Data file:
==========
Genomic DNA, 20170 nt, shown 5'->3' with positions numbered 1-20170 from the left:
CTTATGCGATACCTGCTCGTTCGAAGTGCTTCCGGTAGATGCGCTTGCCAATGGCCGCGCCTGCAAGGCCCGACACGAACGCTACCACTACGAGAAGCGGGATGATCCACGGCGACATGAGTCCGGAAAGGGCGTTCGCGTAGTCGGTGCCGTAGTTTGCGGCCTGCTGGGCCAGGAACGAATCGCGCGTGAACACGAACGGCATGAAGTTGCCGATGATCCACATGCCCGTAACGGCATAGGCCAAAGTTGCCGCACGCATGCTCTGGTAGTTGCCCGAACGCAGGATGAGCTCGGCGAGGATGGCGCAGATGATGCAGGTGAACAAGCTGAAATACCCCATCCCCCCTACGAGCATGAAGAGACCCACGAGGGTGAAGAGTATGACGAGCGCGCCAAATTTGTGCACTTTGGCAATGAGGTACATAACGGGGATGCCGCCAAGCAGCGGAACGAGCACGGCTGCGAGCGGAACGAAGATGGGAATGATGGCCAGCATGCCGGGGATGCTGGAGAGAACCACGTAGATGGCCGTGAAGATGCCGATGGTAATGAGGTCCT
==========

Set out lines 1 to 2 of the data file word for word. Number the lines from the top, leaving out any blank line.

Genomic DNA, 20170 nt, shown 5'->3' with positions numbered 1-20170 from the left:
CTTATGCGATACCTGCTCGTTCGAAGTGCTTCCGGTAGATGCGCTTGCCAATGGCCGCGCCTGCAAGGCCCGACACGAACGCTACCACTACGAGAAGCGGGATGATCCACGGCGACATGAGTCCGGAAAGGGCGTTCGCGTAGTCGGTGCCGTAGTTTGCGGCCTGCTGGGCCAGGAACGAATCGCGCGTGAACACGAACGGCATGAAGTTGCCGATGATCCACATGCCCGTAACGGCATAGGCCAAAGTTGCCGCACGCATGCTCTGGTAGTTGCCCGAACGCAGGATGAGCTCGGCGAGGATGGCGCAGATGATGCAGGTGAACAAGCTGAAATACCCCATCCCCCCTACGAGCATGAAGAGACCCACGAGGGTGAAGAGTATGACGAGCGCGCCAAATTTGTGCACTTTGGCAATGAGGTACATAACGGGGATGCCGCCAAGCAGCGGAACGAGCACGGCTGCGAGCGGAACGAAGATGGGAATGATGGCCAGCATGCCGGGGATGCTGGAGAGAACCACGTAGATGGCCGTGAAGATGCCGATGGTAATGAGGTCCT